But it also has privacy benefits because every transaction isn’t stored in the main blockchain permanently. Instead, various transactions are grouped together, then recorded later on as one big transaction. This is not only useful for microtransactions (like buying a coffee in El Salvador) but keeping payments anonymous.
Evan Kaloudis, the developer behind Zeus, a non-custodial Lightning wallet, told Decrypt that while using Lightning, it’s “virtually impossible” to find out who paid what.
“Today Lightning has great privacy for senders,” he said. “Your employer shouldn’t be able to see where you spend your paycheck. The convenience store you make a small purchase at shouldn’t be able to see how much money you have or where else you make purchases.”
But there are still issues with privacy on Bitcoin’s network, Rafe added, and it’s in our best interest to fix them. Why? Because government surveillance could increase with digital money, like central bank digital currencies (CBDCs)—centralized, digital versions of fiat money (i.e. the US dollar). CBDCs could, in theory, be used by big entities to monitor what we do.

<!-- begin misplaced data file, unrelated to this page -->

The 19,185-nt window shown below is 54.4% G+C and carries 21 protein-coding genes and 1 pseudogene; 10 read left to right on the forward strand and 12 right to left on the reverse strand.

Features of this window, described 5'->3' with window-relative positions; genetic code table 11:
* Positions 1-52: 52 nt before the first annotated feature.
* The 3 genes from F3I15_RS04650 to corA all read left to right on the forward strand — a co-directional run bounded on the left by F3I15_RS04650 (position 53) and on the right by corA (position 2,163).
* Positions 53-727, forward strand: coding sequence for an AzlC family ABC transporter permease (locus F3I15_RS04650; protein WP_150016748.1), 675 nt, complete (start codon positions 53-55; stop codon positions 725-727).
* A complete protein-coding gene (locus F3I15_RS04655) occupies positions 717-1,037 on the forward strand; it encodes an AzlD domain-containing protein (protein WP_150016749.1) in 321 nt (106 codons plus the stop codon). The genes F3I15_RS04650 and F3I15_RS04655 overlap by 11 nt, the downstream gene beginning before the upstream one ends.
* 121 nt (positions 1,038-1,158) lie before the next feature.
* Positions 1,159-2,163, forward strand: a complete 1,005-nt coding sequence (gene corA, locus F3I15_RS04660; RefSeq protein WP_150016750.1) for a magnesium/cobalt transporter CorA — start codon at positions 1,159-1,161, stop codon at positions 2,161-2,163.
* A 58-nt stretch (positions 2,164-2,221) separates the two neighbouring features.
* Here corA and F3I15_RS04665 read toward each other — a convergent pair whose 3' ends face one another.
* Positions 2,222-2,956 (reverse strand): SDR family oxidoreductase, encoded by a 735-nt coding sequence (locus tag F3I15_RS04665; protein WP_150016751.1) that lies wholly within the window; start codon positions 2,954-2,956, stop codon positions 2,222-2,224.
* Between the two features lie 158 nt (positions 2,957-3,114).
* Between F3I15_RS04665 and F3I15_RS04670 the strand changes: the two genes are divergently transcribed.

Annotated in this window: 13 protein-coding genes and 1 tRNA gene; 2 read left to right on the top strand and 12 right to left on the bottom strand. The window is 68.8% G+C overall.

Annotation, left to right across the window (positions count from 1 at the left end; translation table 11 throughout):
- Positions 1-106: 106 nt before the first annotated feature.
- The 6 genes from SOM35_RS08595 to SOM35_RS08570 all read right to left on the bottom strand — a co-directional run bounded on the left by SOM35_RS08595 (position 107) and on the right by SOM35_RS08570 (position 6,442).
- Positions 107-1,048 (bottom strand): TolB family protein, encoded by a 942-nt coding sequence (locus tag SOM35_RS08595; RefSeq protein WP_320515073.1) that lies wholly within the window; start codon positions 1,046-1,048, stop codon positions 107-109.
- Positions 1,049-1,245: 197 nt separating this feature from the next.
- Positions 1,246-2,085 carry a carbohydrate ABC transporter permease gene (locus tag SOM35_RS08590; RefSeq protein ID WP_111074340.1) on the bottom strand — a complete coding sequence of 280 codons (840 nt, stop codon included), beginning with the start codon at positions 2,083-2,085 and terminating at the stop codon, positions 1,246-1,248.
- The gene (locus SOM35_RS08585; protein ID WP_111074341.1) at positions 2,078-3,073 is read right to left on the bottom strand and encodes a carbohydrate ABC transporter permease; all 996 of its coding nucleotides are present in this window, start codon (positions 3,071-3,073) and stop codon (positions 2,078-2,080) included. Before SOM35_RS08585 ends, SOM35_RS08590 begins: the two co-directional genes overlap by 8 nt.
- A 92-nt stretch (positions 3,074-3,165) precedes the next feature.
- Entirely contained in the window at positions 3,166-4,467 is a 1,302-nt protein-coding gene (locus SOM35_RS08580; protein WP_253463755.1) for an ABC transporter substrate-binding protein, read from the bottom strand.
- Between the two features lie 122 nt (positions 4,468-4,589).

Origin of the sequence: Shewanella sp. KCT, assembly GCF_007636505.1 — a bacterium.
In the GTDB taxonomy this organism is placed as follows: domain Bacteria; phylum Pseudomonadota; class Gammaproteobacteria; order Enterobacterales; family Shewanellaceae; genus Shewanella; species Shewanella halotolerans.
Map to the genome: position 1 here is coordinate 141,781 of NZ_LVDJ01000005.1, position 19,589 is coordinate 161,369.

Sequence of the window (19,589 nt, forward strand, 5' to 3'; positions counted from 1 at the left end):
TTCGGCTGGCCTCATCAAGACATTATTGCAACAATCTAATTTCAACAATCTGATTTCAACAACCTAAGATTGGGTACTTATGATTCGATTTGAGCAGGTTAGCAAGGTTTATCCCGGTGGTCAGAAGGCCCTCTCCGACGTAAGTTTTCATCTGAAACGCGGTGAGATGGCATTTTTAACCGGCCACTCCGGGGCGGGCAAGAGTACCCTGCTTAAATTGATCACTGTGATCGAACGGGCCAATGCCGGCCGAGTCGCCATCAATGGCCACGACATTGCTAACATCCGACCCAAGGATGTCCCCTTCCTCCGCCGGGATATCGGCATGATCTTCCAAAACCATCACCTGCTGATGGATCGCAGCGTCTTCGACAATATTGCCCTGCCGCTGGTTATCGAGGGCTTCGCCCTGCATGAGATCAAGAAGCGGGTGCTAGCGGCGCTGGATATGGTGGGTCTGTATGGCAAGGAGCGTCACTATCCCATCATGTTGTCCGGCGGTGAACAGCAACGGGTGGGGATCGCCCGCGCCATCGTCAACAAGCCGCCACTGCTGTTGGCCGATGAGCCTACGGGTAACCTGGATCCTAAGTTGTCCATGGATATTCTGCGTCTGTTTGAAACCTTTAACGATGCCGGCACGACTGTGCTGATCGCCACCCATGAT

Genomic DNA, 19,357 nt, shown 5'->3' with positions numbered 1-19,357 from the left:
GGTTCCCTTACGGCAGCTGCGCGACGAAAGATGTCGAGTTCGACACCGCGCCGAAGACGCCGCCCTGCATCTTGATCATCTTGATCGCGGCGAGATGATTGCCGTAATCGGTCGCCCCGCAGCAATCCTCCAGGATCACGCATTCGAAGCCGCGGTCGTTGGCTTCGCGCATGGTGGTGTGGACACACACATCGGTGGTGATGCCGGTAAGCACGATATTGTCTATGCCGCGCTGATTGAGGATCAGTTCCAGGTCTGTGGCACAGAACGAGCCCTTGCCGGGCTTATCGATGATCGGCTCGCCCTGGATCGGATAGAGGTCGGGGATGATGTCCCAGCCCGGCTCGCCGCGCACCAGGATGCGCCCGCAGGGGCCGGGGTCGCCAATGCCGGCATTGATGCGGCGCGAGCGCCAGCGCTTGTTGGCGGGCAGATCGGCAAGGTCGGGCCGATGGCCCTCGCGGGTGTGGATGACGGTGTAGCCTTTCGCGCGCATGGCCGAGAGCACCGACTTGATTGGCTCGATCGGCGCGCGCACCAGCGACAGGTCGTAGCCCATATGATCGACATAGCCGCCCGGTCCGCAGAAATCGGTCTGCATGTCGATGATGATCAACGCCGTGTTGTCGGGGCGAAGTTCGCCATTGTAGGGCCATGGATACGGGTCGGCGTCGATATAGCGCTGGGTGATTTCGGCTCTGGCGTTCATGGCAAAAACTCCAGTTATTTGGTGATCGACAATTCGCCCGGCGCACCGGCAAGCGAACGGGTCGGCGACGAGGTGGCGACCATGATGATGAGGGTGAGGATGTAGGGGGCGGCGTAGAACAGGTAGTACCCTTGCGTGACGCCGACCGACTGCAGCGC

Governments around the world are in differing stages of building or researching such assets, with a number of Caribbean countries having already released one. But perhaps the biggest worry for the crypto community—or anyone concerned about privacy—is a CBDC that is used by an authoritarian regime, like China’s, to surveil people’s everyday lives.
“The scary thing is, governments are tightening the surveillance of traditional finance too with CO2-points on credit cards, removal of cash, CBDCs and social credit scores,” said Rafe. “I don’t believe they will allow monetary competition or a different system with different rules and freedoms.”
“If we want an alternative, we better build it quickly,” he said.